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Syria: Russia and Turkey cautious over Trump’s ‘safe zones’

RUSSIA and Turkey reacted cautiously to US plans for refugee “safe zones” in Syria and neighbouring countries yesterday.

New US President Donald Trump trailed the idea in an interview with ABC TV on Wednesday — part of his policy of closing his borders to those in need.

Though characteristically scant on details, Mr Trump’s plan would represent an escalation of US involvement in Syria and had echoes of election opponent Hillary Clinton’s mooted no-fly zones that would have brought the US into conflict with Russia.

News agency Reuters reported a leaked White House document ordering the State Department, in conjunction with the Defence Department, to produce a plan for within 90 days for the area, from which refugees would either be repatriated or settled in other countries.

Kremlin spokesman Dmitry Peskov said Washington hadn’t consulted Russia on the subject, adding: “It’s important to make sure that this does not further aggravate the situation with refugees.”

Turkish Foreign Ministry spokesman Huseyin Muftuoglu said: “What is important is to see the result of these studies.”

Most internally displaced Syrian refugees are hosted in government-run camps, with millions more in neighbouring Lebanon, Jordan and Turkey. Many have made the dangerous sea crossing to Greece, and Germany has taken in over a million Syrian refugees.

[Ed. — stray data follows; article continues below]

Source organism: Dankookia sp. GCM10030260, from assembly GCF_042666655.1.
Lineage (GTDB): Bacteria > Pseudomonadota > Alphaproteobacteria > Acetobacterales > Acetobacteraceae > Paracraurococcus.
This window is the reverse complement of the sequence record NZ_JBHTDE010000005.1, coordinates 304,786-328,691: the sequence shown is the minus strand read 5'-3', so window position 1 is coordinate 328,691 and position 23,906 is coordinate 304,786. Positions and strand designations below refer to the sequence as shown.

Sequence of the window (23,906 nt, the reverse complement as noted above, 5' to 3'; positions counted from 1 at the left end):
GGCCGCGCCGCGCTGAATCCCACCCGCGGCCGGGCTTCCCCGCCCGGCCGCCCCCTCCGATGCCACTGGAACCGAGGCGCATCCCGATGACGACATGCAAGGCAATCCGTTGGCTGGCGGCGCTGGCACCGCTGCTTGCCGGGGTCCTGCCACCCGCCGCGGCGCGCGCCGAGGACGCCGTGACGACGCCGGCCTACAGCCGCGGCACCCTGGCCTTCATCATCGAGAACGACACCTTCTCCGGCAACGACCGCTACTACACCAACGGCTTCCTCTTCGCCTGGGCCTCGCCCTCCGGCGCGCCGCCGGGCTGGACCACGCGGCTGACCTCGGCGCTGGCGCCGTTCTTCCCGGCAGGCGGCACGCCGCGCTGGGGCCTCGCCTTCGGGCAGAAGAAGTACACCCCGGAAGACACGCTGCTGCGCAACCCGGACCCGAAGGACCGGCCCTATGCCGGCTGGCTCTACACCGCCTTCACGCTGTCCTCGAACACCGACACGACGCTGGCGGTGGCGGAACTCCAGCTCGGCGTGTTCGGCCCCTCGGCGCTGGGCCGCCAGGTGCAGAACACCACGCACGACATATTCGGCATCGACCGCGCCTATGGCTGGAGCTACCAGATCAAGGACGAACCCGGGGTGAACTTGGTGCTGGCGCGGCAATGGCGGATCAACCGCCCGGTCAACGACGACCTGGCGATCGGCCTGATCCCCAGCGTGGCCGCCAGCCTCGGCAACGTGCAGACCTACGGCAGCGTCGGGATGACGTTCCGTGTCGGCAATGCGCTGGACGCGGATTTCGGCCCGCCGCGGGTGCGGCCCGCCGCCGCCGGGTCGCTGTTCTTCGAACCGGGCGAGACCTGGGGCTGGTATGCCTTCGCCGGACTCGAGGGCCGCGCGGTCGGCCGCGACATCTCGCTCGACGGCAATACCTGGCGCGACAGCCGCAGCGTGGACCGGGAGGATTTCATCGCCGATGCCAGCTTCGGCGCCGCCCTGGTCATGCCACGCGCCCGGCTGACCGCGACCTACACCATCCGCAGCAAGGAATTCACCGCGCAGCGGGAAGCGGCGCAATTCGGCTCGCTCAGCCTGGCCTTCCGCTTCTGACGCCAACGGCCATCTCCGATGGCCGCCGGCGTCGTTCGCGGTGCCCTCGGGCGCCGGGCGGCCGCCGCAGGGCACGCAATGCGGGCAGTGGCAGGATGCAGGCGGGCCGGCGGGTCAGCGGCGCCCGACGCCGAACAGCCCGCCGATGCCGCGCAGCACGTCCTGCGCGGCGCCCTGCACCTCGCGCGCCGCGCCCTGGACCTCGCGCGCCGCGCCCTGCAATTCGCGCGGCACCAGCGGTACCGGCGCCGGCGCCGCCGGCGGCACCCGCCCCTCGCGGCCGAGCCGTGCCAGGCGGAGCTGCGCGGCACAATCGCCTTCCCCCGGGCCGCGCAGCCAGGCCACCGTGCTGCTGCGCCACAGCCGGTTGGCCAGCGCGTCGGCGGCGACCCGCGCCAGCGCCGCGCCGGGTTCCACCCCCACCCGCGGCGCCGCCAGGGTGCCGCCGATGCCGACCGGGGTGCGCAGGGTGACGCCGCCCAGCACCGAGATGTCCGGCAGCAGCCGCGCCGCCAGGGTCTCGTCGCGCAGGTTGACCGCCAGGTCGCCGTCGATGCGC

“I think that Europe has made a tremendous mistake by allowing these millions of people to go into Germany and various other countries,” Mr Trump told ABC, prattling: “I don’t want that to happen here.”

On Wednesday US Democratic Congresswoman Tulsi Gabbard returned from Damascus, confirming she had met Syrian President Bashar Assad and reiterating her view that: “Our counterproductive regime change war does not serve America’s interest, and it certainly isn’t in the interest of the Syrian people.

“I was asked: ‘Why are the United States and its allies helping al-Qaida and other terrorist groups try to take over Syria?’”

On Monday, Ms Gabbard, an Iraq war veteran, introduced the Stop Arming Terrorists Bill to Congress, which would outlaw government funding for arms, training or other aid to insurgents in Syria and elsewhere.


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